How Catch-Up and Restart TV Features are Increasing Subscribership and Revenue
With the rise of online streaming, allowing audiences to view video content whenever they like, the landscape of traditional linear television is shifting. Time-shifting, that is.
Time-shifted programming (also called “deferred” or “nonlinear” programming) has become a compelling TV component for both consumers and service providers. It comes in various forms - you may recognize it as a “Pause” capability allowing you to pause live TV, or perhaps as a DVR or PVR feature that uses a set-top box or remote storage to record programs for future viewing. Time-shifting is also manifested as a “Catch-up” function allowing you to go back in time to watch shows that have already aired.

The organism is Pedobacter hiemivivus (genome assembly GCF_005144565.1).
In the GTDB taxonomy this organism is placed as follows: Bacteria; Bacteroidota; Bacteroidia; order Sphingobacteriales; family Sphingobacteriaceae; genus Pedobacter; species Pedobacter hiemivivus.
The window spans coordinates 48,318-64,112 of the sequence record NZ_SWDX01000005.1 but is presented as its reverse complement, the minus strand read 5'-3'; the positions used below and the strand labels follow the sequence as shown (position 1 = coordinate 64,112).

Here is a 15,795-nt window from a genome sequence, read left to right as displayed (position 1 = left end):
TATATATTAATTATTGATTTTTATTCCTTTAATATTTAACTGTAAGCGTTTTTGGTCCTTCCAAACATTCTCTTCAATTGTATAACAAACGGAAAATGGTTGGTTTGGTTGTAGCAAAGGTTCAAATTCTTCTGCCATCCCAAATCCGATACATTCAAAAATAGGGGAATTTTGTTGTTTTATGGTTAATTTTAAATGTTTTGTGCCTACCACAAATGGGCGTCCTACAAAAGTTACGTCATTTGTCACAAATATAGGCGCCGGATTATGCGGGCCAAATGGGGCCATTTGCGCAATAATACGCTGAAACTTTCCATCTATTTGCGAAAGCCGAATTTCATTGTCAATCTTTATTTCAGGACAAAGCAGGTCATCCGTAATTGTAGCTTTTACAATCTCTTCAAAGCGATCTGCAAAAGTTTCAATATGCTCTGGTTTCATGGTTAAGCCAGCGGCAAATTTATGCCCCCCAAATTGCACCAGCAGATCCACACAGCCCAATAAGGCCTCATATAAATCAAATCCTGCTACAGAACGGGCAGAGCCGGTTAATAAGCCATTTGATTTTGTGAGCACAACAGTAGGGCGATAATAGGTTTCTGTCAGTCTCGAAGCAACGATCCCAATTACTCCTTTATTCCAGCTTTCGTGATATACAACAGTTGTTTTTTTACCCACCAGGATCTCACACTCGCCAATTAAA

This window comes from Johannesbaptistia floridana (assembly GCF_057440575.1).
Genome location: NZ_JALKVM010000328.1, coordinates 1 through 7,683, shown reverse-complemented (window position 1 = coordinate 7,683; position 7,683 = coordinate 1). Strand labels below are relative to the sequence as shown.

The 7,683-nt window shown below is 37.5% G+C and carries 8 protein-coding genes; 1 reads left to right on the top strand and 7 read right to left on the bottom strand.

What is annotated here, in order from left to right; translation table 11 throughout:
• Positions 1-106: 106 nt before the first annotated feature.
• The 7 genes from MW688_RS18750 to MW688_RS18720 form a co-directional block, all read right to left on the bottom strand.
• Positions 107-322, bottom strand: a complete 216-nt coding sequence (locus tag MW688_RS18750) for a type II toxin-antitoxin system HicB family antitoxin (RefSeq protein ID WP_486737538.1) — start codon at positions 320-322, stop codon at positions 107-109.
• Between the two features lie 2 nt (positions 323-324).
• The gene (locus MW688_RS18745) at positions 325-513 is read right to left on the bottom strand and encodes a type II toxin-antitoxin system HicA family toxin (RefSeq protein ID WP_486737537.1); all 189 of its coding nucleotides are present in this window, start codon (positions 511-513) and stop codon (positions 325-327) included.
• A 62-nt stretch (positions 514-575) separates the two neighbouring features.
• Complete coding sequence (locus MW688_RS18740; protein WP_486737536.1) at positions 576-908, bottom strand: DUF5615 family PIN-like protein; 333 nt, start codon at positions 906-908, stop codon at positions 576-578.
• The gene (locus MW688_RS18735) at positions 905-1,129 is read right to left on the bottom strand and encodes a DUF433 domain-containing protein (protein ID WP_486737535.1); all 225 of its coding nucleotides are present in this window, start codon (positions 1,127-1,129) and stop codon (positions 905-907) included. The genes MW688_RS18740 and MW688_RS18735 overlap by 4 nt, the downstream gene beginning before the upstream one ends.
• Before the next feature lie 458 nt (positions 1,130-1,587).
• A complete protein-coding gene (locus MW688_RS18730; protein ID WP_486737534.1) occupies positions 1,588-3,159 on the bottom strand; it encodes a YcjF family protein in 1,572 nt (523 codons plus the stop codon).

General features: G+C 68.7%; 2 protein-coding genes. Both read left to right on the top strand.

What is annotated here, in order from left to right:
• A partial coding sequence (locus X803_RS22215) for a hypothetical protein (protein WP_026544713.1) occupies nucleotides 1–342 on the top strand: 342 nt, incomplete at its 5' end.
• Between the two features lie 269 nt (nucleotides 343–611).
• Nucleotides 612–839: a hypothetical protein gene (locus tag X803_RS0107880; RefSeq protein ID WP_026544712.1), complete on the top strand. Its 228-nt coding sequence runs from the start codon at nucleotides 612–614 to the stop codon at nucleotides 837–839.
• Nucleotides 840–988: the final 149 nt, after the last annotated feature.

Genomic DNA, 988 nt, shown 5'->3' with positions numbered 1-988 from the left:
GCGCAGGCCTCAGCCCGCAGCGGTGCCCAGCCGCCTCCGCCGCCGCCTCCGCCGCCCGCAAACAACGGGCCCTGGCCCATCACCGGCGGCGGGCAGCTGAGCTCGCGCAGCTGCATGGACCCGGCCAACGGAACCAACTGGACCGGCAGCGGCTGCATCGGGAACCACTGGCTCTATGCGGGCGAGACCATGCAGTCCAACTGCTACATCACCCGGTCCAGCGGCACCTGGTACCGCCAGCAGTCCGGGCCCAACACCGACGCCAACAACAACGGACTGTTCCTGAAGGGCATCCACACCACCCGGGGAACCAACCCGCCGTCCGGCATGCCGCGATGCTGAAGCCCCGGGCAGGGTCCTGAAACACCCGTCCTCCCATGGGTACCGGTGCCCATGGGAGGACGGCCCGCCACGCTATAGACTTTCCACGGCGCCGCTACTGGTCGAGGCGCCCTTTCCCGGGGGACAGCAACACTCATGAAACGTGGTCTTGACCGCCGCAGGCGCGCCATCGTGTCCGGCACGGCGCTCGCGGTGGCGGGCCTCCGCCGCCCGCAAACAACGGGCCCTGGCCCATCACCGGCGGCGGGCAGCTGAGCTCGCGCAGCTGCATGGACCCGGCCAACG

Time-shifted TV goes by many commercial names. You might be familiar with these time-shift features, presented by various service providers from around the world:
Restart TV On Demand Look-Back Replay TV TV Archive Catch Up TV
Flashback AnyTimeTV Free VOD Now 72 Hour Rewind
Although it’s a relatively new component of TV, researchers have begun to explore the changes in consumer behavior, subscribership, and revenue that accompany the launch of time-shifted TV services. Why are service providers rolling out time-shifted programming? You’ll discover some of the top reasons below:
1. Positive impact on ARPU (Average Revenue Per User)